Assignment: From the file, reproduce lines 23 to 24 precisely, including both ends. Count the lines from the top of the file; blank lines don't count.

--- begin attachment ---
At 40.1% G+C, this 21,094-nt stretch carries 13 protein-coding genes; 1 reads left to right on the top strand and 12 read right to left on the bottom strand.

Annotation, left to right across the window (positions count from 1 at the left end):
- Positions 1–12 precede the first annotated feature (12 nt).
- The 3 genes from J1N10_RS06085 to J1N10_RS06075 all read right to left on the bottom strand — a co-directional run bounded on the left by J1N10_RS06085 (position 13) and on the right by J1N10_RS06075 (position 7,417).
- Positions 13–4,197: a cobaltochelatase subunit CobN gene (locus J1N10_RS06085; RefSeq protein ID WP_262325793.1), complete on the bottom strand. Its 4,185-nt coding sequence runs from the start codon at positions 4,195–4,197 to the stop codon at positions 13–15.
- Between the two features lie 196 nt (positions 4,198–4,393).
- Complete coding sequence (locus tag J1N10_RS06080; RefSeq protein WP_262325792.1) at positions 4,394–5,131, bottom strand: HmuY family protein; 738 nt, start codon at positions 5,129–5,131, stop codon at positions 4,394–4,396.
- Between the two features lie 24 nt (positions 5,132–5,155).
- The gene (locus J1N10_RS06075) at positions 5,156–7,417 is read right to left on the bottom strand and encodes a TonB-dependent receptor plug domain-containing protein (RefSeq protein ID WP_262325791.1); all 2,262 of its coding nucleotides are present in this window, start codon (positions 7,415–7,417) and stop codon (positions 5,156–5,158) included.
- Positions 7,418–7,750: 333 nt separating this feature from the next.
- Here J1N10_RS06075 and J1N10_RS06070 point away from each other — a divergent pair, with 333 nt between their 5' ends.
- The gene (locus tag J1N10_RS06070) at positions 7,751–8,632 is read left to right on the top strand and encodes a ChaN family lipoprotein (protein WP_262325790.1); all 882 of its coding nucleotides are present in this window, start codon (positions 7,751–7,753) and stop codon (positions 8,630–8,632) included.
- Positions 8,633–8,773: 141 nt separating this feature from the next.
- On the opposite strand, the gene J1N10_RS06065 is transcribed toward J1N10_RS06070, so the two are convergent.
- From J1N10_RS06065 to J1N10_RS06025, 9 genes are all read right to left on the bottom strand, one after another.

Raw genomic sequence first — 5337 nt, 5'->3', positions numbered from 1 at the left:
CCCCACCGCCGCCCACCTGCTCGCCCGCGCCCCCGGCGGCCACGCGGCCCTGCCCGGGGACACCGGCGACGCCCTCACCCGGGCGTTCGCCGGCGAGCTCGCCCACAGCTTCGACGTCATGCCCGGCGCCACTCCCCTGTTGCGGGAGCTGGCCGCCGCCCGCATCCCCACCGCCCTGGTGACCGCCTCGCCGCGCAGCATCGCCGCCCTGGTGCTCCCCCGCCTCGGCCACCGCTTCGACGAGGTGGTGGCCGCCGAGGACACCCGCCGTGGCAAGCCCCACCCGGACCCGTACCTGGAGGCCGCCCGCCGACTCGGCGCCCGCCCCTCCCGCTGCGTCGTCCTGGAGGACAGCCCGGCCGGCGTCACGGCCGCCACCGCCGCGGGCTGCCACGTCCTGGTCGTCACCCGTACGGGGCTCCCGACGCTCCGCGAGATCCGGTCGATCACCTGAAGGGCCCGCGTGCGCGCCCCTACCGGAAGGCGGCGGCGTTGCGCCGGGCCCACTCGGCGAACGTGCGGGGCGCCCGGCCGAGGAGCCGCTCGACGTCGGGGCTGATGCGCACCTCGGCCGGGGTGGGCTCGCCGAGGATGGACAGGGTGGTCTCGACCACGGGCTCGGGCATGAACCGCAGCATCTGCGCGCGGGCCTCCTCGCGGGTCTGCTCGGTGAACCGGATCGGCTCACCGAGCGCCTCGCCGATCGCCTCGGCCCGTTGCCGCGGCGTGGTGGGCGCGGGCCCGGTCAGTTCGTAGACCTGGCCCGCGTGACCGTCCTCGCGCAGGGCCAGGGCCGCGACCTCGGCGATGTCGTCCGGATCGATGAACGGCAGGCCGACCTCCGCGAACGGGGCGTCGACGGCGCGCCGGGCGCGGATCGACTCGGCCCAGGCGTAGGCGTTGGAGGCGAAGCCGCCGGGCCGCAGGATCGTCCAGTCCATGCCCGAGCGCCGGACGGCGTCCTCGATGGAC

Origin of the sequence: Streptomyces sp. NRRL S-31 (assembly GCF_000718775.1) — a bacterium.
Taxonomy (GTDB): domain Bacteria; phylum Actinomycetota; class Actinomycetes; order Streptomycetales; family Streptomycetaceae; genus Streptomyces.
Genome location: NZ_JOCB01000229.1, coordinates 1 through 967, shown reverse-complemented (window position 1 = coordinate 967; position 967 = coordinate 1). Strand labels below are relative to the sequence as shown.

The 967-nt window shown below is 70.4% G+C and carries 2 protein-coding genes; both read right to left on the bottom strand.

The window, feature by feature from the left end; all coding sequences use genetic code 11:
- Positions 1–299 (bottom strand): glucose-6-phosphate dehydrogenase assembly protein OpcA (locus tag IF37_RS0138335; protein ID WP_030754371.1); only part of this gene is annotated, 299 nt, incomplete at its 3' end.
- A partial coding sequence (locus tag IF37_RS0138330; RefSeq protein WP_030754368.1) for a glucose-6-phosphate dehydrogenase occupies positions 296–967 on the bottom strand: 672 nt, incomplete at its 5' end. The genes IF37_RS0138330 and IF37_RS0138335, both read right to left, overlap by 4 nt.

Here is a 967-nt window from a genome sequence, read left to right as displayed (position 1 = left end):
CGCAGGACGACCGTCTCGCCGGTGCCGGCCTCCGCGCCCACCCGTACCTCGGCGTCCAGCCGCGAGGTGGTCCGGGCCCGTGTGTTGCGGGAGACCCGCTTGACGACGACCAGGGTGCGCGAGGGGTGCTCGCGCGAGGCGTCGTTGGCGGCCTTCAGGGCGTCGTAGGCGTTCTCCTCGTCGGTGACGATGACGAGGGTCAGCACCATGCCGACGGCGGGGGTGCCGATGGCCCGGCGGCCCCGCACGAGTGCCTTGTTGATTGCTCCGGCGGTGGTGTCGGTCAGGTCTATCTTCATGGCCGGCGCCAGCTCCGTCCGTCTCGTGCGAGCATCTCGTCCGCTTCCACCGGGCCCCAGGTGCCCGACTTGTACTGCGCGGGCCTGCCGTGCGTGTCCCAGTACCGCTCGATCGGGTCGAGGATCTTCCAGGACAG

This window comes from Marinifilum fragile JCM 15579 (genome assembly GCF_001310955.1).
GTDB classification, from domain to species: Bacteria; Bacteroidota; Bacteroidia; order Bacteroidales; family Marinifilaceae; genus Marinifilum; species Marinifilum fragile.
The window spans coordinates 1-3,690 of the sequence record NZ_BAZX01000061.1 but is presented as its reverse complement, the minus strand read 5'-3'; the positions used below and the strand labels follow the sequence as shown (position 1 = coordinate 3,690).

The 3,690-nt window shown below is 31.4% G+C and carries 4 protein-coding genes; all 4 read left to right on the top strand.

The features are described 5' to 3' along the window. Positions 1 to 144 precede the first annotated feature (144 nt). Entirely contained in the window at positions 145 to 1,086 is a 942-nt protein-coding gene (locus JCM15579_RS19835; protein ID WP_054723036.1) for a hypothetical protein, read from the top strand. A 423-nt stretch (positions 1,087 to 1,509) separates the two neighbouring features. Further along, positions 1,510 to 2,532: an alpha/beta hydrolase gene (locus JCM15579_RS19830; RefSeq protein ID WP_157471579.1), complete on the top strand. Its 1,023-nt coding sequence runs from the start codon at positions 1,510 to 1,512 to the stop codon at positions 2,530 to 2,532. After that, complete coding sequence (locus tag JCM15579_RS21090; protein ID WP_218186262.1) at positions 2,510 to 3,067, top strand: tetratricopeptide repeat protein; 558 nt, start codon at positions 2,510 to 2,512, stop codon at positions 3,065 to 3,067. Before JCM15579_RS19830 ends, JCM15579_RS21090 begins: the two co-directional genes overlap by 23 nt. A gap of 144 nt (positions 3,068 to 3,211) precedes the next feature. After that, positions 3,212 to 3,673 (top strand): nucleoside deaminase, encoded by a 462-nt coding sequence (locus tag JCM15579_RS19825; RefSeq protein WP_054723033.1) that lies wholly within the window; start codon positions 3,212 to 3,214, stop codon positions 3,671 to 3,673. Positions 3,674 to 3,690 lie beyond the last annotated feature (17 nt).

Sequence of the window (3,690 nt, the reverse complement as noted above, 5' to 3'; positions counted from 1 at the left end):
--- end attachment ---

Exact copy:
- Positions 1–299 (bottom strand): glucose-6-phosphate dehydrogenase assembly protein OpcA (locus tag IF37_RS0138335; protein ID WP_030754371.1); only part of this gene is annotated, 299 nt, incomplete at its 3' end.
- A partial coding sequence (locus tag IF37_RS0138330; RefSeq protein WP_030754368.1) for a glucose-6-phosphate dehydrogenase occupies positions 296–967 on the bottom strand: 672 nt, incomplete at its 5' end. The genes IF37_RS0138330 and IF37_RS0138335, both read right to left, overlap by 4 nt.